CORONAVIRUS/Taiwan COVID vaccine maker to apply for EUA after promising Phase II trial results

06/10/2021 05:39 PM
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Image taken from facebook.com/mvc.clinicaltrial
Image taken from facebook.com/mvc.clinicaltrial

Taipei, June 10 (CNA) Medigen Vaccine Biologics Corp., a Taiwan-based biopharmaceutical company, said Thursday that it would seek an Emergency Use Authorization (EUA) for its COVID-19 vaccine candidate after its Phase II clinical trials showed promising results. 

At a press conference, the company said trial results for its two-dose recombinant protein vaccine had shown no major safety concerns, as no participants in the study experienced severe adverse reactions. 

Based on the results, Medigen said it would soon submit an EUA application to the FDA, increasing the likelihood the company's jab will become the first Taiwanese COVID-19 vaccine to reach the market.

It would also apply with the European Medicines Agency and other international health authorities to begin Phase III clinical trials as soon as possible, Medigen said. 

According to the guidelines announced by the FDA Friday, domestic COVID-19 vaccines must have a neutralizing antibody potency level equal to or higher than that of the AstraZeneca COVID-19 vaccine in order to be considered for an EUA.

However, because Taiwan's vaccine candidates have not begun larger Phase III trials - which are typically the standard for determining efficacy - the FDA will allow Phase II results to be analyzed via immunobridging, an approach which uses the immune responses measured in clinical trial participants to infer the vaccine's overall level of protection.

According to the FDA, the analysis must be based on samples of serum neutralizing antibodies taken 28 days after participants in a Phase II clinical trial of over 3,000 people received their second vaccine dose.

For the vaccine to be approved, the samples must have a neutralizing antibody geometric mean titer ratio (which refers to antibody concentration) of at least 0.67 and a sero-response rate (which refers to potency of response) of at least 50 percent, the FDA said.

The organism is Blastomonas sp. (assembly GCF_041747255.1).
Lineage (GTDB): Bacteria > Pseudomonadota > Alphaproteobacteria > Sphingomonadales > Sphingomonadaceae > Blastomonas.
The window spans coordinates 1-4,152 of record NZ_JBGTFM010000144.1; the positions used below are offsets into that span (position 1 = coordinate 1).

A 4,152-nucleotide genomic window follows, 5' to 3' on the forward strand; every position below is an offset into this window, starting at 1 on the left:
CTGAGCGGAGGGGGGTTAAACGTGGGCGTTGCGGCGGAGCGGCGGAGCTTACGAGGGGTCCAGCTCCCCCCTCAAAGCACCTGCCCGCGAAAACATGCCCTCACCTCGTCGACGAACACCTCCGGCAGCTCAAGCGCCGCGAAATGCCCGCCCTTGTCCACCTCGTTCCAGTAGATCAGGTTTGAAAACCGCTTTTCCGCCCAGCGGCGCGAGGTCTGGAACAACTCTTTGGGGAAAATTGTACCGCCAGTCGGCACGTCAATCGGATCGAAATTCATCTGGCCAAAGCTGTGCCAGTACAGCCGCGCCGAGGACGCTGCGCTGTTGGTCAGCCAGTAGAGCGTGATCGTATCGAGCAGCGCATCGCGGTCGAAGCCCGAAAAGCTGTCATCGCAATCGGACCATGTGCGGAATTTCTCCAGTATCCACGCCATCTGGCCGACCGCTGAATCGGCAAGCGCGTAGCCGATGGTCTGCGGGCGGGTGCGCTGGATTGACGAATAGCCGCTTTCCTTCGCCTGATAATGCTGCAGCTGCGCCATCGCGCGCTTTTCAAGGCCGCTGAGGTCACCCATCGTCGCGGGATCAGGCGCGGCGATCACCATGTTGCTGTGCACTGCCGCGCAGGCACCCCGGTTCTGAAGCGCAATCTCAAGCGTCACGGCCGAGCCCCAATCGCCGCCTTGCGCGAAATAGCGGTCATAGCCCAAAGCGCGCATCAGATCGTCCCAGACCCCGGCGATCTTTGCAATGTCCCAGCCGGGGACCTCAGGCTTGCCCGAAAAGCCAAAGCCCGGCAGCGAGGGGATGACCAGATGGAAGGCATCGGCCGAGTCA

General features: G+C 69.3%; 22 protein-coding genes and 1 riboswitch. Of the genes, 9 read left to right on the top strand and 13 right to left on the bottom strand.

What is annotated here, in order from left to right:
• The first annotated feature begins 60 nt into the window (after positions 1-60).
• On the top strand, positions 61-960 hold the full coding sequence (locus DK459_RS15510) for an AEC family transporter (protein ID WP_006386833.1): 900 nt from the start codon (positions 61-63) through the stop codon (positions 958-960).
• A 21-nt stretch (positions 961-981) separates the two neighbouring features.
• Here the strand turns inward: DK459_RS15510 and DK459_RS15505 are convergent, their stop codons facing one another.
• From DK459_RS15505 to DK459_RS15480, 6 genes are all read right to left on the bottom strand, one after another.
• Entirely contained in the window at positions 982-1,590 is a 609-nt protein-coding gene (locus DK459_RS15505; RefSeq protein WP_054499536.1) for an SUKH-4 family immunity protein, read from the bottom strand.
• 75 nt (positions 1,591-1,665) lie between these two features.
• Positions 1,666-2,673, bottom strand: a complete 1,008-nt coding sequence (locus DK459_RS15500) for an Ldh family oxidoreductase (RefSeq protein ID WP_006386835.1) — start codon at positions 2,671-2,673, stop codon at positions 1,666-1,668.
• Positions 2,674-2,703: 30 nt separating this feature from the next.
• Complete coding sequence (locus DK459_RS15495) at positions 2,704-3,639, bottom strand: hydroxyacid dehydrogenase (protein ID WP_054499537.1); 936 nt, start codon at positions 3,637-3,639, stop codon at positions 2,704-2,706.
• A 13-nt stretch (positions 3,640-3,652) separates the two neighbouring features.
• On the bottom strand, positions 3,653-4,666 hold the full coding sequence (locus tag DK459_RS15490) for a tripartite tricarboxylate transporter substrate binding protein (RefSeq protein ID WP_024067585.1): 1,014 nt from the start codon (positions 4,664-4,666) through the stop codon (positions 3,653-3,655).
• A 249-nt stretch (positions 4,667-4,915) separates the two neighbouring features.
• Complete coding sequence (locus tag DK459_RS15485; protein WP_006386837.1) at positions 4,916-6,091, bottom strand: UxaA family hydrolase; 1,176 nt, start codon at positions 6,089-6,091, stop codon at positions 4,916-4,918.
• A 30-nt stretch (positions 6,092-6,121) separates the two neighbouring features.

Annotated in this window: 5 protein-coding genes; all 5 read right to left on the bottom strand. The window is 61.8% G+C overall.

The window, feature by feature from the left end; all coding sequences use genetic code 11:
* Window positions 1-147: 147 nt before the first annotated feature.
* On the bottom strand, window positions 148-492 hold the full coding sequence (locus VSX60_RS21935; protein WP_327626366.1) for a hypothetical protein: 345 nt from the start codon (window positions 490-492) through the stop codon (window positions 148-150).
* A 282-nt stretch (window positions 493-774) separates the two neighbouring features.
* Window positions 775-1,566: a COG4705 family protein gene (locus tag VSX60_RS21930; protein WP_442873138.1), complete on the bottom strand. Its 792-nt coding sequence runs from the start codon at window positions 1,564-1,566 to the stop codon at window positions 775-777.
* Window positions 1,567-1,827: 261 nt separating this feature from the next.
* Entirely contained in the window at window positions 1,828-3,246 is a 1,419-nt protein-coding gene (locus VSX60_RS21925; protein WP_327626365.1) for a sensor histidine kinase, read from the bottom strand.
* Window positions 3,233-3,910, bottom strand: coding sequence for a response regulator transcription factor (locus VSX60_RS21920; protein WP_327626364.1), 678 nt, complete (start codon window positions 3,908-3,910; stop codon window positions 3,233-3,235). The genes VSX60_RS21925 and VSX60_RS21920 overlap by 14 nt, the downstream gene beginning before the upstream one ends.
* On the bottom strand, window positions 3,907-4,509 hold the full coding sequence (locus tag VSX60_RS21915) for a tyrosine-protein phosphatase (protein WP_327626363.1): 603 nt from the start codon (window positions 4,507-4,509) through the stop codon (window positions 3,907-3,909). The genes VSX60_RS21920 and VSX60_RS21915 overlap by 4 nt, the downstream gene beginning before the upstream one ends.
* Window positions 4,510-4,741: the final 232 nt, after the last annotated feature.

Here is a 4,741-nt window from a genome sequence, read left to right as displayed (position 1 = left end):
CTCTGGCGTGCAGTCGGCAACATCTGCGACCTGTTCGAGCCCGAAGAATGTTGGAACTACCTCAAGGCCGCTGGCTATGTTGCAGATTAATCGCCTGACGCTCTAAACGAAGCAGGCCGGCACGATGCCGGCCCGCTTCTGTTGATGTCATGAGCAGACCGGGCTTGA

At its press conference, Medigen said the participants in its study had a GMT Titer of 662, a GMT ratio of 163, and a seroconversion rate of 99.8 percent.

Among participants aged 20-64, the GMT Titer rose to 733, the GMT ratio was 180, while the seroconversion rate was 99.9 percent, the company said.

To receive an EUA, Medigen’s trial data will have to be compared to neutralizing antibody potency levels found in a control group of 200 recipients of the AstraZeneca vaccine at a Taoyuan hospital, with a decision coming in July at the earliest, Wu Ming-mei (吳明美), deputy head of the FDA's Medical Products Division, said Thursday. 

Medigen, one of two Taiwanese companies in Phase II trials for a COVID-19 vaccine candidate, has said its recombinant protein vaccine was developed in collaboration with the U.S. National Institutes of Health.

The company began Phase II clinical trials in January at 11 hospitals across Taiwan, with a total of over 4,000 participants, one out of every seven of which was given a placebo. According to Medigen, all participants in the trials received their second dose of the vaccine candidate on April 28 and had a follow-up examination one month later.

The data collected during the trials has been analyzed by a third party research organization, and will be submitted to the FDA with an application for Emergency Use Authorization, according to the company.

When asked whether the vaccine would be recognized abroad, such as by countries using so-called vaccine passports, Medigen CEO Charles Chen (陳燦堅) said the company was hoping to use the same immunobridging approach in international Phase III trials, with the goal of quickly gaining approval from regulators. 

Taiwan's government has signed contracts to purchase 5 million doses of the Medigen vaccine and another 5 million doses from United Biomedical Inc., which is reportedly close to finishing its own Phase II trials.

President Tsai Ing-wen (蔡英文) has promised that doses of a domestic vaccine will start being distributed in July, giving a timely boost to the country's lagging vaccination campaign.

Critics, including a scientist who recently resigned from the government's vaccine review committee in protest, have argued that Tsai's statements on the issue have placed undue political pressure on regulators to approve the vaccines.

Taiwan began its rollout of the first COVID-19 vaccine doses it procured on March 22, and as of Thursday morning, 759,746 doses of the AstraZeneca vaccine had been administered.

The government has also signed contracts to procure nearly 20 million vaccines from abroad, including 5.05 million doses of Moderna, 10 million of AstraZeneca, and 4.76 million of unspecified brands through the COVAX program.

(By Han Ting-ting and Matthew Mazzetta) 

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